Medical Verdicts

UTI, then massive hemorrhage

Notable judgments and settlements


 

UTI, THEN MASSIVE HEMORRHAGE
A woman in her 60s was hospitalized
with a urinary tract infection (UTI). She was treated with antibiotics and intravenous (IV) fluids but developed deep vein thrombosis (DVT) at the IV site. Enoxaparin sodium was ordered to treat the clot. After 3 days, she suffered a massive abdominal hemorrhage. When she woke from resuscitation, her weight had doubled. She developed a methicillin-resistant Staphylococcus aureus (MRSA) infection, then Clostridium difficile infection due to antibiotics, plus bedsores. Multiple surgeries left her with an abdominal wall defect that cannot be repaired, and a permanent hernia. She was hospitalized for 75 days.

PATIENT’S CLAIM The hemorrhage was caused when enoxaparin was given at 1.5 times the proper dosage because the patient’s weight was overestimated by 50%. Excessive blood, plasma, and fluids caused her weight to double after resuscitation. Her intestines were forced out of her abdominal cavity by the hemorrhage. A permanent hernia, visible underneath her skin, causes pain.

DEFENDANTS’ DEFENSE The patient’s preexisting diabetes, heart condition, high cholesterol levels, and orthopedic issues impacted her condition. She was not compliant in managing her diabetes, causing many of the current problems.

VERDICT A $9.3 million Connecticut verdict was returned.

Related article: Update: Pelvic floor dysfunction Autumn L. Edenfield, MD, and Cindy L. Amundsen, MD (October 2012)

CESAREAN DELAYED UNNECESSARILY
At 37 weeks’ gestation,
a mother reported decreased fetal movement. When the biophysical profile test scored 8/8 and the fetal heart rate was reassuring, the attending ObGyn discharged the patient. However, it was the middle of the night, and the nurse kept the mother in the emergency department (ED). At 8:30 am, the fetus began to show signs of fetal distress. Three ObGyns agreed to monitor labor, although one physician wanted delivery to occur that morning.

The next morning, a second biophysical profile scored 2/8, but the on-call ObGyn misunderstood the score as 6/8 and scheduled cesarean delivery for noon. Two hours after the second biophysical profile, the fetal heart rate crashed. A nurse called the ObGyn, who began an emergency cesarean 15 minutes later. The baby, born lifeless, was resuscitated. The child suffered permanent brain damage, and has cerebral palsy, severe cognitive deficits and speech deficits, and walks with an abnormal gait.

PARENTS’ CLAIM A physician did not see the patient for 24 hours, once the decision was made to monitor the mother, even though the fetal heart rate continued to decline. A biophysical profile test score of 2/8 indicates the need for immediate delivery. An earlier cesarean delivery could have reduced the child’s injuries.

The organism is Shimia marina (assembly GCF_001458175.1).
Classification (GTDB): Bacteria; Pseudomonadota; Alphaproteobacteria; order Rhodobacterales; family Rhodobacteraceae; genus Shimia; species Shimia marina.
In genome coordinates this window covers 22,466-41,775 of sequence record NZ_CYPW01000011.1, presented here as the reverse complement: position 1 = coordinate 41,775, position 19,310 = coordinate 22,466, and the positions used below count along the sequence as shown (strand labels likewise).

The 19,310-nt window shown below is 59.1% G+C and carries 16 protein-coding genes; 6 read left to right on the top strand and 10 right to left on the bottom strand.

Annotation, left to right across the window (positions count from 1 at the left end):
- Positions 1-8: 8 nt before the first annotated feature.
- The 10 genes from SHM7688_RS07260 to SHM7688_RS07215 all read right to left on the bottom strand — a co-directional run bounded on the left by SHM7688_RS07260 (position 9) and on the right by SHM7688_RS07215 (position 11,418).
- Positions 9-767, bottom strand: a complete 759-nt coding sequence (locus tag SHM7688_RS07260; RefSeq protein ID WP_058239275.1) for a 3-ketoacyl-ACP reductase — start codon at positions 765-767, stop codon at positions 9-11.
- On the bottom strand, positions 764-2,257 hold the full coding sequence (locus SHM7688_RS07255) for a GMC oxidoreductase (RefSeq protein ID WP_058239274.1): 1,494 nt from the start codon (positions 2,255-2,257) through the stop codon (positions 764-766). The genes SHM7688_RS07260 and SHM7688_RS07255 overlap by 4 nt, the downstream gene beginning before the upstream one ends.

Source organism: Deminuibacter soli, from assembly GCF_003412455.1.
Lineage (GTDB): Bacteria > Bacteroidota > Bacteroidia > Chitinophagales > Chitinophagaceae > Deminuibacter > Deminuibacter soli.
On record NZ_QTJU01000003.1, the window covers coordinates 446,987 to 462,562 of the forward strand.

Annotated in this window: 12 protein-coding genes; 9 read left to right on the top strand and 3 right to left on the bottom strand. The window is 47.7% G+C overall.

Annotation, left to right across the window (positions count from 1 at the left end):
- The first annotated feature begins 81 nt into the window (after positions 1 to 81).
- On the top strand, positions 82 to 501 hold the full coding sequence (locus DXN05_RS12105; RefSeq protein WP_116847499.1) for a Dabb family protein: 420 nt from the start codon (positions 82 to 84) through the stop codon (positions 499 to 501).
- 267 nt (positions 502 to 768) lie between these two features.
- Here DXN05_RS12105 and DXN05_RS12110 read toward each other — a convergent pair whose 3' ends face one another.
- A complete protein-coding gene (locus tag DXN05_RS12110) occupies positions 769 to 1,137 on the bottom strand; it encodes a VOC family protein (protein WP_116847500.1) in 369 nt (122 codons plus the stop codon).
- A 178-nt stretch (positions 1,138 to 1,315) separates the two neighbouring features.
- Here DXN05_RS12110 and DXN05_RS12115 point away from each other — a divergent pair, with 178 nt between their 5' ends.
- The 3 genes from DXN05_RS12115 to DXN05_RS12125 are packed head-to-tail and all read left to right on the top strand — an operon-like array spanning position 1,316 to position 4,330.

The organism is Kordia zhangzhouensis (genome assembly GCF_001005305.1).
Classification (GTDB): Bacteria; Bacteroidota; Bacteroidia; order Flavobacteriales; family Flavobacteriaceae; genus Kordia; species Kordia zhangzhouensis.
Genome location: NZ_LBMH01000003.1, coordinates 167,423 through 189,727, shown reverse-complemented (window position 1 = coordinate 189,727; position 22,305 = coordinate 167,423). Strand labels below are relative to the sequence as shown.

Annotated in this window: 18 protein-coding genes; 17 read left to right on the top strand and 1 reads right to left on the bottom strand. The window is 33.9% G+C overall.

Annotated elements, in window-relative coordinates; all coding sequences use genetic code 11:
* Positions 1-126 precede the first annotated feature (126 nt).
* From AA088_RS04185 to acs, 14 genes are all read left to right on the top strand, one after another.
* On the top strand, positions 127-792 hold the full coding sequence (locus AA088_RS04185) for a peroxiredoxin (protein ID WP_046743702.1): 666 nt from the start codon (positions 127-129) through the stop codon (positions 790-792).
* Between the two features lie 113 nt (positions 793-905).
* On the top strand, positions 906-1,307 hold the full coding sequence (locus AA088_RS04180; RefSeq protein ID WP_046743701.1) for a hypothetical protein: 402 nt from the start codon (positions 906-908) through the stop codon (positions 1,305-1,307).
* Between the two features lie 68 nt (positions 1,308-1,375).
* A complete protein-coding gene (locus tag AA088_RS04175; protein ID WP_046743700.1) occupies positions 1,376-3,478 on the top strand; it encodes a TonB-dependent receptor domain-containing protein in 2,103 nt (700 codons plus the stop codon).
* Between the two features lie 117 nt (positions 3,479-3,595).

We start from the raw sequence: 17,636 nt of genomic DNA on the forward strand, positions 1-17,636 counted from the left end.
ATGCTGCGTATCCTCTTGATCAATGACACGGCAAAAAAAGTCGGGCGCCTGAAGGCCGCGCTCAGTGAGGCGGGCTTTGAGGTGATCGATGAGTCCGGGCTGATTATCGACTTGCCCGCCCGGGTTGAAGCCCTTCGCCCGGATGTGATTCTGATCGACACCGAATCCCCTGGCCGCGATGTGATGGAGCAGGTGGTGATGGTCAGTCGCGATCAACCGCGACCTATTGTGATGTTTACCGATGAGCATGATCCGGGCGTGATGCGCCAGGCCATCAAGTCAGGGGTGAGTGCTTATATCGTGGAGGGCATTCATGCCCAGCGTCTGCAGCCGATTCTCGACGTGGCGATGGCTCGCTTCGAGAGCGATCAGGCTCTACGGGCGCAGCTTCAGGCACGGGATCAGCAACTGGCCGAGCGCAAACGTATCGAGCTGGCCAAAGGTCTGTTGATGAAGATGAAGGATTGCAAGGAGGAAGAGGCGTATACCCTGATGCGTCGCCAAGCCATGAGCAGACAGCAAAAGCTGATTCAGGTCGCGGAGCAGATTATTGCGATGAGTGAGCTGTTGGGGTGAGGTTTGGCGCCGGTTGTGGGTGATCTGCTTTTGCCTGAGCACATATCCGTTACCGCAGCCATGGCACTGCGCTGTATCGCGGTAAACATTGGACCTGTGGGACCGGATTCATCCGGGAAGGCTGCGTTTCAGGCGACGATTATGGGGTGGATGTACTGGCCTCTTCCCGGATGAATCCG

DEFENDANTS’ DEFENSE After a settlement was reached with the hospital, the trial continued against the delivering ObGyn. He claimed that decreased fetal movement indicated that the brain injury had occurred 1 to 4 days before the mother came to the ED. The technician had manipulated the mother’s abdomen to wake the fetus before starting the first biophysical profile, which invalidated the score. The nurse miscommunicated the score of the second biophysical profile.

VERDICT A gross $29.8 million Illinois verdict was returned that included a $1.65 million settlement with the hospital.

WAS FACILITY ADEQUATELY STAFFED AFTER HURRICANE IKE?
A mother was admitted
to a hospital for induction of labor in September 2008. After birth, the child was found to have cerebral palsy.

PARENTS’ CLAIM The mother should have been sent to another facility before delivery was induced because the hospital was short-staffed and low on resources due to Hurricane Ike. Too much oxytocin was used to induce contractions, which led to a lack of oxygen for the fetus. All prenatal testing had shown a healthy fetus. A cesarean delivery should have occurred when fetal distress was noted.

DEFENDANTS’ DEFENSE The mother had gastric bypass surgery 8 months before she became pregnant, and smoked during pregnancy, which accounted for the infant’s injuries. Treatment during labor and delivery was appropriate. Hospital staffing and resources were adequate.

VERDICT A $6.5 million Texas settlement was reached.

PLACENTA ACCRETA; MOTHER DIES
A 33-year-old woman became pregnant
with her second child. A variety of conditions caused this to be high-risk pregnancy, so she saw a maternal-fetal medicine (MFM) specialist 2 months before delivery. The MFM reported that his examination and the ultrasonography (US) results were normal.

The ObGyn who provided prenatal care and delivered her first child scheduled cesarean delivery. During the procedure, the ObGyn noticed a 3- to 4-inch lesion where the placenta had penetrated the uterus. When the placenta was removed, the patient began to hemorrhage and a hysterectomy was performed. The hemorrhage created blood clots that led to gangrene in the patient’s extremities. She died 5 days after giving birth.

Next Article:

Avoiding the RAC: Expert advice

Related Articles